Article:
How to write a covering letter for a consultant role at Oliver Wyman
Your CV and covering letter are your first chance to make a good first impression on Oliver Wyman - these two documents are your opportunity to present yourself as someone who both embodies the firm’s values and stands out.
After registering via Oliver Wyman’s careers website and selecting a vacancy, applicants need to submit personal and contact details, complete the form and attach transcripts, a CV and covering letter.
The importance of being interesting
At least three things suggest that this is an important character trait for Oliver Wyman:
- The firm asks for ‘evidence of leading an interesting and impactful life outside of studies/work’.
- It stresses: ‘One of the best things we can do for our clients and ourselves is to recruit a diverse group of people who bring a broad range of strengths and backgrounds to their roles.'
- It offers various types of opportunity to allow its employees to pursue their interests.
The point Oliver Wyman is making is that its clients appreciate and benefit from working with consultants who have a broad range of experiences, and that employees with broad talents are an asset to the firm, making for a more enjoyable work place. Your covering letter therefore needs to highlight your experiences and interests and show how you have actively furthered them. You could mention, for example, setting up a student society or taking part in a theatrical production.
There are two main themes your covering letter to Oliver Wyman should cover: why it should choose you, and why you are choosing it.
1. Why Oliver Wyman should choose you
This is about persuading recruiters why you are the best person for the job of consultant at Oliver Wyman. What does the firm say it's looking for? The job description says it seeks graduates with ‘initiative, intuition and creativity with a strong background in problem solving and analytics.’ It also says, ‘We value extracurricular activities and evidence of leading an interesting and impactful life outside of studies/work.’ So think of how you have demonstrated the aforementioned qualities (and the others that Oliver Wyman seeks), in particular through extracurricular activities. Don’t limit your train of thought to the most obvious places you can develop these qualities. Creativity, for instance, isn’t just shown through an artistic pursuit or dramatic performance: for example, if you have any experience of teaching, did you think creatively when planning how to teach a new concept? When you give examples of your activities, make sure you explain the impact they had. For example, how did your creative ideas help those you were teaching and what did you learn from the experience?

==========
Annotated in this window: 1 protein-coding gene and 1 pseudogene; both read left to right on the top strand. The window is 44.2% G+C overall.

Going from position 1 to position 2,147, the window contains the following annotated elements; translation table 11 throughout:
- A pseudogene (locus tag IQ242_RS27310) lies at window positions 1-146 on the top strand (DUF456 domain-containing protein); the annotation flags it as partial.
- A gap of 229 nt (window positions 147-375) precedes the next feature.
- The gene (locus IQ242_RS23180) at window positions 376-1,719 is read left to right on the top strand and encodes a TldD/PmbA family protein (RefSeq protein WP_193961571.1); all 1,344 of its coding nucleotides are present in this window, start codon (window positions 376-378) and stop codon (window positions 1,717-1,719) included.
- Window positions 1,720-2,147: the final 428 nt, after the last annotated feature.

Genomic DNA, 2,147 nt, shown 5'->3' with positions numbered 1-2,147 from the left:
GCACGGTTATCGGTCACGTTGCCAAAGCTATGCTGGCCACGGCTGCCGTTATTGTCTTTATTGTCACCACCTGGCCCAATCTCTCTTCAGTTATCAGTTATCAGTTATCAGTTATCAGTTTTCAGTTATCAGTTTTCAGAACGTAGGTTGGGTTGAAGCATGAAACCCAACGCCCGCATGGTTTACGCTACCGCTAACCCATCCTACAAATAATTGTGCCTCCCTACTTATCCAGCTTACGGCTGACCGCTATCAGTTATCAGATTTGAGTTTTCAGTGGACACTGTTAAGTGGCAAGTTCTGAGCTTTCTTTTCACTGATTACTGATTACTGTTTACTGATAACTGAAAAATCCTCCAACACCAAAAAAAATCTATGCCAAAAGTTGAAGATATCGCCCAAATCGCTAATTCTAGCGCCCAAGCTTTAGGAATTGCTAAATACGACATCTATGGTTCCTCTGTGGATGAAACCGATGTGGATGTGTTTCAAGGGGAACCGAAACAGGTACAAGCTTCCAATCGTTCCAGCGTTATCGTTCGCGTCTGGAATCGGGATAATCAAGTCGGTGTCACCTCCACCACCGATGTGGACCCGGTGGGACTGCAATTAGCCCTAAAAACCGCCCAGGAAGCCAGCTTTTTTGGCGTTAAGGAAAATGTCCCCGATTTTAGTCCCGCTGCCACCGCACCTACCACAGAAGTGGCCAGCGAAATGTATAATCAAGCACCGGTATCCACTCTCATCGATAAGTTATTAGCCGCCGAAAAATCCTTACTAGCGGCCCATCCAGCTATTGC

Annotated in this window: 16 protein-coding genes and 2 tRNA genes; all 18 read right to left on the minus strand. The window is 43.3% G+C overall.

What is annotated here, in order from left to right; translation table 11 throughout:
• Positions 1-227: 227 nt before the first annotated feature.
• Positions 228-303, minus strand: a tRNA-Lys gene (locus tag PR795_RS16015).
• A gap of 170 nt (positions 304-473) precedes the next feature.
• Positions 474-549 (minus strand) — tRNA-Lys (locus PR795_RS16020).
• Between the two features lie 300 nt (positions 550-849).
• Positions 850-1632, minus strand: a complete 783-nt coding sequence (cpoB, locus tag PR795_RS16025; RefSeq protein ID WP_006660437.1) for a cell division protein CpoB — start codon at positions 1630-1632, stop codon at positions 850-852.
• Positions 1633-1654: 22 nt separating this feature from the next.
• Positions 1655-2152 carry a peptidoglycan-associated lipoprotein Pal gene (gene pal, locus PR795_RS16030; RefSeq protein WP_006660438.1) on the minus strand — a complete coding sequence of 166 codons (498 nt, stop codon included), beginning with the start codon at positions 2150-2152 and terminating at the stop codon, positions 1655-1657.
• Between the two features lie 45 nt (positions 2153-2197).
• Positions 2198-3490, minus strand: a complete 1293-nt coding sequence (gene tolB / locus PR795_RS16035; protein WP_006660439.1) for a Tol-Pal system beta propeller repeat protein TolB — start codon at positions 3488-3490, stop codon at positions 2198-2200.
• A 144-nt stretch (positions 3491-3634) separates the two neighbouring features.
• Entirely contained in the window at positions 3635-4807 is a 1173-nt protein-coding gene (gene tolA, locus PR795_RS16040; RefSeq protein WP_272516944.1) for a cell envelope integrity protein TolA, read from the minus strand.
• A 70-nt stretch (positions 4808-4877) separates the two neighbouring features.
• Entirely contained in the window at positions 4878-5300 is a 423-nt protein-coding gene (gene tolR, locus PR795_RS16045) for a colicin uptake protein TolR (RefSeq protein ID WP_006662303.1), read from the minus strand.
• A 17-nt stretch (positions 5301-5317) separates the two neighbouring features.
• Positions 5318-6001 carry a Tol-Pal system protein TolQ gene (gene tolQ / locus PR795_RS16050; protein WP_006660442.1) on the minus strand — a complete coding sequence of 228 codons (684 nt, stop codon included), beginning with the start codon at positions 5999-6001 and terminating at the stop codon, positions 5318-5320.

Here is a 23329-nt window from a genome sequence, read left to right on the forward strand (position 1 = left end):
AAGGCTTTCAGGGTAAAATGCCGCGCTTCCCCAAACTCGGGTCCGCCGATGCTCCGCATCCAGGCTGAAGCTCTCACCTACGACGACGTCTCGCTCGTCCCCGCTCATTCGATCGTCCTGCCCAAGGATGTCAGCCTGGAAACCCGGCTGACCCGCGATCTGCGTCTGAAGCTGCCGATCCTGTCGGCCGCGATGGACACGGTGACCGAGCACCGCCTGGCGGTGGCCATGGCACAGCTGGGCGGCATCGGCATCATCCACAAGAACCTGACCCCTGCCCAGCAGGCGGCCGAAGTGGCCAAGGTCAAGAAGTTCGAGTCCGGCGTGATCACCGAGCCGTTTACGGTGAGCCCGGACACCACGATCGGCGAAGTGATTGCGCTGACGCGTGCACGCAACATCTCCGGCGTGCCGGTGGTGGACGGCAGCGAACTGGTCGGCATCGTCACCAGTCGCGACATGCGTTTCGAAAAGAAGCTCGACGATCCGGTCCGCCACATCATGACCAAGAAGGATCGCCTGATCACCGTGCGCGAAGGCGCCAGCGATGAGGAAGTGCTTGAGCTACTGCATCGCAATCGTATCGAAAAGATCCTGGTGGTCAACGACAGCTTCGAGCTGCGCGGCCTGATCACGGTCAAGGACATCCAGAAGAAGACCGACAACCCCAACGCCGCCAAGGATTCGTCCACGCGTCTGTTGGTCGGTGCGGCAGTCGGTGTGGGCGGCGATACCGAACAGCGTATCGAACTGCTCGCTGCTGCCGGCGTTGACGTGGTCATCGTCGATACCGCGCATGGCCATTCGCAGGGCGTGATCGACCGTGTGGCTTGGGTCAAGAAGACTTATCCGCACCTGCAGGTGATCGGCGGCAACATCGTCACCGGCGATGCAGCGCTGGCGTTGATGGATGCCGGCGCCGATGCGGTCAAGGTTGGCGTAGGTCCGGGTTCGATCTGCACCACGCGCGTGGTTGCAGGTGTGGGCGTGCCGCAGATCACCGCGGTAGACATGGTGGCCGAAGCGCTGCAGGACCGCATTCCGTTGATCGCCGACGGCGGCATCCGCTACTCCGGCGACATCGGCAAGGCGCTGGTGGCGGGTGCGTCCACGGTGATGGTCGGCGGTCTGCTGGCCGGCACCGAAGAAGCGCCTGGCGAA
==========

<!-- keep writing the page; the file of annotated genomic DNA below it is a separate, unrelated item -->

Oliver Wyman doesn’t require industry-related work experience, but you should still make the most of any work experience you have – whether or not it’s in consulting. If you’ve had part-time jobs, what skills have you developed that correspond with Oliver Wyman’s graduate role description, as described on its employer hub? This could include leadership responsibility (eg training new colleagues), for example. Similarly, if you have completed an internship at a consulting firm, did you ‘carry out essential research and analysis’, for instance?
2. Why you have chosen Oliver Wyman
This should reveal your reasons for wanting to work for Oliver Wyman in particular (but avoid comparing them directly with other consulting firms). It shows, firstly, that you have done your research, and, secondly, that it’s worth taking your application further as you’d be keen to commit to a job with the firm.
Think back to what initially attracted you to Oliver Wyman and do some further research. What is it about a consulting firm of that size, specialising in so many industries, that makes you want to work there, for example? Oliver Wyman says it offers significant international opportunities, such as its non-profit fellowship programme. Does this interest you? If so, why? Tell recruiters how such opportunities would help you fulfil your career ambitions. The firm offers career flexibility options to help employees progress or improve their work/life balance. Would this be something you’d particularly value?